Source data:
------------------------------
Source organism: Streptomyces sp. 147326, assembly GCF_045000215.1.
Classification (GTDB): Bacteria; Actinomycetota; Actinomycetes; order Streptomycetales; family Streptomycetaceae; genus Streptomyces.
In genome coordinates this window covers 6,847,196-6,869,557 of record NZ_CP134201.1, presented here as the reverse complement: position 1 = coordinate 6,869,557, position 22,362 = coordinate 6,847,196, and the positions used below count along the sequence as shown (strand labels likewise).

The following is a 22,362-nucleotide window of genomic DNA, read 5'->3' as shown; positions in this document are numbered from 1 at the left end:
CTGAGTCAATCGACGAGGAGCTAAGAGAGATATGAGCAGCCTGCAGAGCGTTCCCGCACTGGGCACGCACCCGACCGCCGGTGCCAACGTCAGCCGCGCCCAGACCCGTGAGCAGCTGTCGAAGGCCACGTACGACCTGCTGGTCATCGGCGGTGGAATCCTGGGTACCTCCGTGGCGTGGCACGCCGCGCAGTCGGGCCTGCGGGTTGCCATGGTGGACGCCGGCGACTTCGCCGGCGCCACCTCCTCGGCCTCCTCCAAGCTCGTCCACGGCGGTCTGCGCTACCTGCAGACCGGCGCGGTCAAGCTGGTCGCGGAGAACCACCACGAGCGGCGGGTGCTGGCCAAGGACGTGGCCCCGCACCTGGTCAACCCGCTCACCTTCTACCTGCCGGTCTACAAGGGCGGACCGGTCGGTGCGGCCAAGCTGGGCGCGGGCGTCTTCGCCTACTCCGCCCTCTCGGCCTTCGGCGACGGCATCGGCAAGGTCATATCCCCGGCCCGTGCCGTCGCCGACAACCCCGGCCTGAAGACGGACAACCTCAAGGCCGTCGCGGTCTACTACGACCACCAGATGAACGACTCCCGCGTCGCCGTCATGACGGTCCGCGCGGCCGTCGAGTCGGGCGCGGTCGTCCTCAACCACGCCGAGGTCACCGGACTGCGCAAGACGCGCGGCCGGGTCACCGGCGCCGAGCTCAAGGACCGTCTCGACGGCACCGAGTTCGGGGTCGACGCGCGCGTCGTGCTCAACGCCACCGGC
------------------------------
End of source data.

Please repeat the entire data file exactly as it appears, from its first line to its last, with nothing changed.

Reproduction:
Source organism: Streptomyces sp. 147326, assembly GCF_045000215.1.
Classification (GTDB): Bacteria; Actinomycetota; Actinomycetes; order Streptomycetales; family Streptomycetaceae; genus Streptomyces.
In genome coordinates this window covers 6,847,196-6,869,557 of record NZ_CP134201.1, presented here as the reverse complement: position 1 = coordinate 6,869,557, position 22,362 = coordinate 6,847,196, and the positions used below count along the sequence as shown (strand labels likewise).

The following is a 22,362-nucleotide window of genomic DNA, read 5'->3' as shown; positions in this document are numbered from 1 at the left end:
CTGAGTCAATCGACGAGGAGCTAAGAGAGATATGAGCAGCCTGCAGAGCGTTCCCGCACTGGGCACGCACCCGACCGCCGGTGCCAACGTCAGCCGCGCCCAGACCCGTGAGCAGCTGTCGAAGGCCACGTACGACCTGCTGGTCATCGGCGGTGGAATCCTGGGTACCTCCGTGGCGTGGCACGCCGCGCAGTCGGGCCTGCGGGTTGCCATGGTGGACGCCGGCGACTTCGCCGGCGCCACCTCCTCGGCCTCCTCCAAGCTCGTCCACGGCGGTCTGCGCTACCTGCAGACCGGCGCGGTCAAGCTGGTCGCGGAGAACCACCACGAGCGGCGGGTGCTGGCCAAGGACGTGGCCCCGCACCTGGTCAACCCGCTCACCTTCTACCTGCCGGTCTACAAGGGCGGACCGGTCGGTGCGGCCAAGCTGGGCGCGGGCGTCTTCGCCTACTCCGCCCTCTCGGCCTTCGGCGACGGCATCGGCAAGGTCATATCCCCGGCCCGTGCCGTCGCCGACAACCCCGGCCTGAAGACGGACAACCTCAAGGCCGTCGCGGTCTACTACGACCACCAGATGAACGACTCCCGCGTCGCCGTCATGACGGTCCGCGCGGCCGTCGAGTCGGGCGCGGTCGTCCTCAACCACGCCGAGGTCACCGGACTGCGCAAGACGCGCGGCCGGGTCACCGGCGCCGAGCTCAAGGACCGTCTCGACGGCACCGAGTTCGGGGTCGACGCGCGCGTCGTGCTCAACGCCACCGGC